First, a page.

Rogers Memorial Hospital for the treatment of their daughter. The
Johnsons brought the lawsuit after their daughter claimed to have
recovered memories of childhood abuse, cut off contact, and had her
lawyer send a letter stating that she would sue them unless they
agreed to pay one million dollars. The case has been in the courts for
a decade as the issue of access to patient records has been argued.
[3] Without therapy records, there is no way to determine with
certainty that the treatment was negligent. The daughter and
therapists would not release the records.

In July 2005, the Wisconsin Supreme Court in a split decision ruled
that a judge could decide if the Johnsons' daughte's therapy
records should be made available to the parents over her and her
therapist' objections. The 2005 ruling stated that the Johnsons
could explain to a judge why the victim's records are relevant. If
the judge is persuaded by their arguments, he could then review the
records in camera, and provide to the plaintiffs those sections that
he deems to contain relevant information. The parents might get many
records or none depending on the evaluation of the judge.

Judge Moeser's decision explains that he evaluated the arguments of
the plaintiffs and the defendants and decided that the Johnsons had
made a convincing case that the judge should evaluate the therapy

The Johnsons argued that their investigations showed that the
therapists had not properly explained to their daughter the
possibility of developing false memories. They argued that without
records they could not determine whether such a discussion took place.
They also argued that their daughter had been treated with hypnosis or
something similar, based on the testimony of one of their daughter's
friends to whom she had told this fact. Only the records could confirm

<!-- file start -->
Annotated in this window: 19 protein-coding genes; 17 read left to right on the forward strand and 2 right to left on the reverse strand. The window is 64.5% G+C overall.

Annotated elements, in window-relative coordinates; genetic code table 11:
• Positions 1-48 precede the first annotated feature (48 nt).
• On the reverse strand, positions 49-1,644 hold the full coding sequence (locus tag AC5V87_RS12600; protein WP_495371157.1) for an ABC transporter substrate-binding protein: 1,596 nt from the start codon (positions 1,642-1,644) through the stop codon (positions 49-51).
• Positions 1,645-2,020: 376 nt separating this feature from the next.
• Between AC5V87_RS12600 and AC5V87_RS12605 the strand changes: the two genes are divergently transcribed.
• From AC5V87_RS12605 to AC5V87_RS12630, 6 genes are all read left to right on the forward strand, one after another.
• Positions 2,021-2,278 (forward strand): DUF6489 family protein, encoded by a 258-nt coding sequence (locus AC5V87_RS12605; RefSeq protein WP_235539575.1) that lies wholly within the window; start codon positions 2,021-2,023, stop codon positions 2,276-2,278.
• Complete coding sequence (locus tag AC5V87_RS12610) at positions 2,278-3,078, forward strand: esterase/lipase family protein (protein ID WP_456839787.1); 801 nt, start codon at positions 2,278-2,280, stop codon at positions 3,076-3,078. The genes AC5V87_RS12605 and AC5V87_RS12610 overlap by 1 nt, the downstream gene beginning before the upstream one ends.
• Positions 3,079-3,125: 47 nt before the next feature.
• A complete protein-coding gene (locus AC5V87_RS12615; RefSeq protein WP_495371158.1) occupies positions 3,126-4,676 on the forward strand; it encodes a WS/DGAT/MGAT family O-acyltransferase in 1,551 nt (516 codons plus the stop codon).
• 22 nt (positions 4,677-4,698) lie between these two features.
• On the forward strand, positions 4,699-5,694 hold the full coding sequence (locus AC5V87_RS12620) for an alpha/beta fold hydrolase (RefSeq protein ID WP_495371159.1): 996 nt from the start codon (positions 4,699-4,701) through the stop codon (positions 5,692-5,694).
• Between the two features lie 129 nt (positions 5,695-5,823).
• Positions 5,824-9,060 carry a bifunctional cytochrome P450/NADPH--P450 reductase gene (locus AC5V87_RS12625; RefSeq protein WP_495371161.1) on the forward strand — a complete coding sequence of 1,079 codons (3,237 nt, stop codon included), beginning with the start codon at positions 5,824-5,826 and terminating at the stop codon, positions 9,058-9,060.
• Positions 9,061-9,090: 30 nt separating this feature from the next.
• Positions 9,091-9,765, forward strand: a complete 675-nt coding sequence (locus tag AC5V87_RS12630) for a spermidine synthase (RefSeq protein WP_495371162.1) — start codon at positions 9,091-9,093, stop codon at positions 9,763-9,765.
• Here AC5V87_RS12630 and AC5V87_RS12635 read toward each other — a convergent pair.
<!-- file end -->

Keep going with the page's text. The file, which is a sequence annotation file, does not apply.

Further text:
this. Finally, the Johnsons argued that the therapists failed to
gather information from collateral sources (such as her siblings,
parents, or friends) to ensure the accuracy of her memories and thus
the appropriateness of their treatment.

To our knowledge, this is the first time that such a decision has been
made in a suit brought by parents against the doctors and institution
that treated their daughter or son.

[1] Johnson v. Rogers Memorial Hosp., Inc., 283 Wis.2d 384, 700 N.W.2d
    27 (2005).
[2] The Memorandum will be available in the Legal section at:
[3] See FMSF Newsletter, 14(5) Legal Corner for a review of this case.

       Ohio Jury Convicts Father Robinson in 1980 Murder of Nun
                State v. Robinson, Case No. 2004 1915,
               Court of Common Pleas, Lucas County Ohio

After six hours of deliberation, an Ohio jury found Father Gerald
Robinson guilty of brutally murdering 71-year-old Sister Margaret Ann
Pahl on the day before Easter in 1980 in a chapel. Although Father
Robinson had been considered one of the suspects in the 1980
investigation, there had never been enough evidence to bring charges
against anyone at that time. The cold case was reopened in 2004 when a
woman claimed that she had recovered memories of ritual abuse by
priests, including Father Robinson. The Survivors Network of Those
Abused by Priests helped the woman reopen the case.

The trial garnered international media attention and was shown on
Court TV. Not only was the accusation of a priest murdering a nun
unprecedented, the charges also included ritual cult activity.

The prosecution decided not to focus on the satanic cult aspects of
the accusations against 68-year-old Robinson. Instead they tried
Robinson on a straight murder charge. Prosecutor Dean Mandros told the
jury: "Was this part of some ritual black mass? No, I'm sorry to
disappoint you. ? He went on to say that it was a rage killing, the
common scenario of a man getting very angry at a woman. [1]
Prosecutors argued that Father Robinson had been angry because Sister
Pahl had complained about the way he conducted a Good Friday service
the night before the killing. They said that Robinson considered the